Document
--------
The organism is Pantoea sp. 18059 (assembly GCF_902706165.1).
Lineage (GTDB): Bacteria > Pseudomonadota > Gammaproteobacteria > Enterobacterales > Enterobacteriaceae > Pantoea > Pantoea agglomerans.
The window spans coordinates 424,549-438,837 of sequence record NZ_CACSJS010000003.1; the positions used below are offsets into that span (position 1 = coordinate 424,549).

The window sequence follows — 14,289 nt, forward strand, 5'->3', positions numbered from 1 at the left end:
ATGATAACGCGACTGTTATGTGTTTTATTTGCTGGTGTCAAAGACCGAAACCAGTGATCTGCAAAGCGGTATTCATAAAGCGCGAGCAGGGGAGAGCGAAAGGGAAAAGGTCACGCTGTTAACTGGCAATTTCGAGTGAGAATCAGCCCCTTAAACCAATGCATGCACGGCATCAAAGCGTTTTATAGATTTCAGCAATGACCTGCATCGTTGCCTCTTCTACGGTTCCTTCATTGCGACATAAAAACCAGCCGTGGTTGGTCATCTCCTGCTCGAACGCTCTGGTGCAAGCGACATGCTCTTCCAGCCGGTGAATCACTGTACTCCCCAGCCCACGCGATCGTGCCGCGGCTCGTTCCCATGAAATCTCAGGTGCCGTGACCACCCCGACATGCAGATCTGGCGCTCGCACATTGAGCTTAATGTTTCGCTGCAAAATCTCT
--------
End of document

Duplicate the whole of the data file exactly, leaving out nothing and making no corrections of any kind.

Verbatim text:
The organism is Pantoea sp. 18059 (assembly GCF_902706165.1).
Lineage (GTDB): Bacteria > Pseudomonadota > Gammaproteobacteria > Enterobacterales > Enterobacteriaceae > Pantoea > Pantoea agglomerans.
The window spans coordinates 424,549-438,837 of sequence record NZ_CACSJS010000003.1; the positions used below are offsets into that span (position 1 = coordinate 424,549).

The window sequence follows — 14,289 nt, forward strand, 5'->3', positions numbered from 1 at the left end:
ATGATAACGCGACTGTTATGTGTTTTATTTGCTGGTGTCAAAGACCGAAACCAGTGATCTGCAAAGCGGTATTCATAAAGCGCGAGCAGGGGAGAGCGAAAGGGAAAAGGTCACGCTGTTAACTGGCAATTTCGAGTGAGAATCAGCCCCTTAAACCAATGCATGCACGGCATCAAAGCGTTTTATAGATTTCAGCAATGACCTGCATCGTTGCCTCTTCTACGGTTCCTTCATTGCGACATAAAAACCAGCCGTGGTTGGTCATCTCCTGCTCGAACGCTCTGGTGCAAGCGACATGCTCTTCCAGCCGGTGAATCACTGTACTCCCCAGCCCACGCGATCGTGCCGCGGCTCGTTCCCATGAAATCTCAGGTGCCGTGACCACCCCGACATGCAGATCTGGCGCTCGCACATTGAGCTTAATGTTTCGCTGCAAAATCTCT